back to article Universal Woe Platform: Microsoft shows UWP support – by yanking ad monetisation

Welcome to the first Microsoft roundup of February 2020, the month after the plug was finally pulled on Windows 7. There remains, however, plenty left for Redmond to put the boot into, from Windows 10 Insider builds to poor old UWP. Microsoft blesses UWP devs once again, this time by yanking ad monetisation "Jazz isn't dead. …

  1. Dan 55 Silver badge

    One API to rule them all

    Silverlight, XAML, WPF, WinRT, UWP, and PWA may come and go but Win32 will always be there. Microsoft would be nothing on the desktop without it, it will never disappear. Why target anything else?

    1. bombastic bob Silver badge
      Devil

      Re: One API to rule them all

      " but Win32 will always be there."

      Don't be so sure. MS has done everything ELSE in a way to try and KILL OFF the Win32 API usage, to get developers to jump on a bandwagon of "Microsoft-Only New/Shiny" when it comes to development.

      It's fortunate that the real trend in windows development has remained on Win32. You can still target applications to Windows 7 or even XP with it. So from a DEVELOPER'S perspective, it's not going away. But Micro-shaft... well, I'm sure they WANT it to!!!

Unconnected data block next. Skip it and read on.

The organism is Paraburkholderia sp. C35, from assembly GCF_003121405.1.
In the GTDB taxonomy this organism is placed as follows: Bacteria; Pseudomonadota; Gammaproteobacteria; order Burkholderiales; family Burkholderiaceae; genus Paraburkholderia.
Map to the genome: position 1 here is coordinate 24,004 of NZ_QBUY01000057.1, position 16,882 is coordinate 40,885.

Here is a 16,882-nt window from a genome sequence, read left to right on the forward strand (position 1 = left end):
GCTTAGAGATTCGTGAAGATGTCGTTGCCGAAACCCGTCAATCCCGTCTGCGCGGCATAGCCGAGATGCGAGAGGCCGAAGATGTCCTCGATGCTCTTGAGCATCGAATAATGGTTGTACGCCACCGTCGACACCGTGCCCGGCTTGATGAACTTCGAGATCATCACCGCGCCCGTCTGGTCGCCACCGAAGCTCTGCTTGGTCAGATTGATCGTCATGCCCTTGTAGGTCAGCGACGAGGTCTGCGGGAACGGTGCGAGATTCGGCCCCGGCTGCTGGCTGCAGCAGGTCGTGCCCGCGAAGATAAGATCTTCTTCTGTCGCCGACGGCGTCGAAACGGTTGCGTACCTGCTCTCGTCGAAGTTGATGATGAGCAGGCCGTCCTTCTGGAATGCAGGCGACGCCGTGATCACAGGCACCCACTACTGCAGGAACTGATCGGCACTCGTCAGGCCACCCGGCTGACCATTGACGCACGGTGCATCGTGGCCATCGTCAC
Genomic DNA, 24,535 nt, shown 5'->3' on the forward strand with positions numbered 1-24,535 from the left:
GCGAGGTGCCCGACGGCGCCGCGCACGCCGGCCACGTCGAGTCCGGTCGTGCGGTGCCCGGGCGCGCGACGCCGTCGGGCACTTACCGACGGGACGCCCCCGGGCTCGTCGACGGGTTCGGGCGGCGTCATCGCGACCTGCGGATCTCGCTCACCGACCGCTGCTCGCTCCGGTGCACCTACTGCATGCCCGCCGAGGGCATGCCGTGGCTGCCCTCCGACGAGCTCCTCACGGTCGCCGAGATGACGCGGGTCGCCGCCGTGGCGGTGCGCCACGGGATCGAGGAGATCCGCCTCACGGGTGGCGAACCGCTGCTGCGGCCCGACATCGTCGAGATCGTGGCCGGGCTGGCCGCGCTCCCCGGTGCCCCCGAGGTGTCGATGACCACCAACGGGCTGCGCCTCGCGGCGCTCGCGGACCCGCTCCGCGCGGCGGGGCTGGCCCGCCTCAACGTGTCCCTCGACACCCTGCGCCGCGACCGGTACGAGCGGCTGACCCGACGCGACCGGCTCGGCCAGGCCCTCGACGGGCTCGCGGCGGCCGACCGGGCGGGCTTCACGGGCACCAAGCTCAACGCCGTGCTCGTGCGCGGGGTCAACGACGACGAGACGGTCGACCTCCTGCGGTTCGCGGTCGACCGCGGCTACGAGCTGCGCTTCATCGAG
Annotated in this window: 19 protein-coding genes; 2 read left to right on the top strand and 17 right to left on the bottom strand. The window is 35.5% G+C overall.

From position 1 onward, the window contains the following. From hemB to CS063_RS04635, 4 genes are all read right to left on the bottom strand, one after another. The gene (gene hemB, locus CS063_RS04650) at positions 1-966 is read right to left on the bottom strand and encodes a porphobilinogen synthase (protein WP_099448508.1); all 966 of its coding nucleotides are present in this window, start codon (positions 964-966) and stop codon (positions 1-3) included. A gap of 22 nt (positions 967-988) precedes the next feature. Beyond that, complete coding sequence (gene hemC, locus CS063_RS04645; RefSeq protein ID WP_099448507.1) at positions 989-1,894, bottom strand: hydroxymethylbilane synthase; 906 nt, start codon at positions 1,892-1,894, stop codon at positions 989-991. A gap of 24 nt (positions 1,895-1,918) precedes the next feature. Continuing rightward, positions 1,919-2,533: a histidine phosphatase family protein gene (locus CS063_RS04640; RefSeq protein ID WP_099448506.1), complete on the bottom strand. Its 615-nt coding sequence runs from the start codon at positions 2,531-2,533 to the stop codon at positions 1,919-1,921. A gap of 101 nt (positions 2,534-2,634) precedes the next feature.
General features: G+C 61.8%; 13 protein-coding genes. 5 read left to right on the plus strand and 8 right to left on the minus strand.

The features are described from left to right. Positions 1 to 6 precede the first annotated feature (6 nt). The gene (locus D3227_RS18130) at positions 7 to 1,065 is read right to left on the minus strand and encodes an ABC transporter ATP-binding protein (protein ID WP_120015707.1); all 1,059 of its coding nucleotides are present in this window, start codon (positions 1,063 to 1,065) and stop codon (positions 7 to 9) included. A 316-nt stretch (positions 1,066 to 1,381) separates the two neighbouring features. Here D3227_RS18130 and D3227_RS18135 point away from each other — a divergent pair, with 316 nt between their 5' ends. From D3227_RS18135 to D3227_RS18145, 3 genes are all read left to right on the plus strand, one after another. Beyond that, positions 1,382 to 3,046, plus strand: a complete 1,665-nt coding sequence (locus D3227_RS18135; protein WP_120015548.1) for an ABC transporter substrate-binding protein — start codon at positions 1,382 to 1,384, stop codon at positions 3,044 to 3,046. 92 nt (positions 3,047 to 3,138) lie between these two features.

1. big_D Silver badge

        Re: One API to rule them all

        That is part of the problem. Win32 is a kludge from a simpler time, where security wasn't such an issue.

        Microsoft need to retire Win32 in order to move forward into a secure, Internet connected world, but there is just too much legacy for that to happen and as long as Win32 is not depricated, developers will stick with it as the lowest common denominator.

        But they gave up on the replacements before they matured enough to be a worthwhile replacement for developers. Take up was slow, so Microsoft lost interest and moved onto the "next big thing", which wasn't fully developed, so didn't get much traction and so on.

        They need to get one replacement to be fully featured, then depricate Win32 into running in HyperV sandboxes and isolate them from the core, secure OS. But that is a huge step and will upset users and developers alike.

        It is a catch-22 situation for Microsoft. As long as they have a legacy system, people won't move "into the future" and if they don't have a legacy system, people won't use their products, because none of the irreplaceable legacy software works on it...

        1. Dan 55 Silver badge

          Re: One API to rule them all

          I imagine their plan is to slowly break Win32 so more and more programs stop working and people are forced to migrate to something newer. At least that seems to be the idea judging on Windows 10's performance.

          1. big_D Silver badge

            Re: One API to rule them all

            The problem is, if Win32 stops working, the somewhere to go is Windows 7... The software cannot be replaced, it runs millions of Euros worth of industrial machinery. There is no upgrade to anything that will work on Windows 10, macOS or Linux.